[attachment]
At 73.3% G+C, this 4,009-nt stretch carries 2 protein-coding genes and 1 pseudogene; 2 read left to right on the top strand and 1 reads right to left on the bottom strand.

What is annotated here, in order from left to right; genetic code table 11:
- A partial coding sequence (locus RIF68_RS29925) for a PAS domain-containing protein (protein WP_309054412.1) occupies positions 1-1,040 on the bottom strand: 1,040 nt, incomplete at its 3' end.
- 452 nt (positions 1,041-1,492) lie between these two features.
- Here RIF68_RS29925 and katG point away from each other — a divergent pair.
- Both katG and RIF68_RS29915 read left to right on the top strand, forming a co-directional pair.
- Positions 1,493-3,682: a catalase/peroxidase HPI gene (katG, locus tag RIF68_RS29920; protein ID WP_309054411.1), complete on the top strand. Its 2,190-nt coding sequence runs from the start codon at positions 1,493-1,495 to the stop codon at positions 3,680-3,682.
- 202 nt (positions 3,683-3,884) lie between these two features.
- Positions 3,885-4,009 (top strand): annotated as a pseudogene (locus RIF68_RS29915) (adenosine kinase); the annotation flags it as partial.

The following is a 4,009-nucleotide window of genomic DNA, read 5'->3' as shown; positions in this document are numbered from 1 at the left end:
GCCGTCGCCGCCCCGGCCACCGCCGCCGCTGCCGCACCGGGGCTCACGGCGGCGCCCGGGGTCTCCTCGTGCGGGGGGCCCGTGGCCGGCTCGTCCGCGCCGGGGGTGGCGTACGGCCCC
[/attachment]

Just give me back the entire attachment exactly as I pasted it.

At 73.3% G+C, this 4,009-nt stretch carries 2 protein-coding genes and 1 pseudogene; 2 read left to right on the top strand and 1 reads right to left on the bottom strand.

What is annotated here, in order from left to right; genetic code table 11:
- A partial coding sequence (locus RIF68_RS29925) for a PAS domain-containing protein (protein WP_309054412.1) occupies positions 1-1,040 on the bottom strand: 1,040 nt, incomplete at its 3' end.
- 452 nt (positions 1,041-1,492) lie between these two features.
- Here RIF68_RS29925 and katG point away from each other — a divergent pair.
- Both katG and RIF68_RS29915 read left to right on the top strand, forming a co-directional pair.
- Positions 1,493-3,682: a catalase/peroxidase HPI gene (katG, locus tag RIF68_RS29920; protein ID WP_309054411.1), complete on the top strand. Its 2,190-nt coding sequence runs from the start codon at positions 1,493-1,495 to the stop codon at positions 3,680-3,682.
- 202 nt (positions 3,683-3,884) lie between these two features.
- Positions 3,885-4,009 (top strand): annotated as a pseudogene (locus RIF68_RS29915) (adenosine kinase); the annotation flags it as partial.

The following is a 4,009-nucleotide window of genomic DNA, read 5'->3' as shown; positions in this document are numbered from 1 at the left end:
GCCGTCGCCGCCCCGGCCACCGCCGCCGCTGCCGCACCGGGGCTCACGGCGGCGCCCGGGGTCTCCTCGTGCGGGGGGCCCGTGGCCGGCTCGTCCGCGCCGGGGGTGGCGTACGGCCCC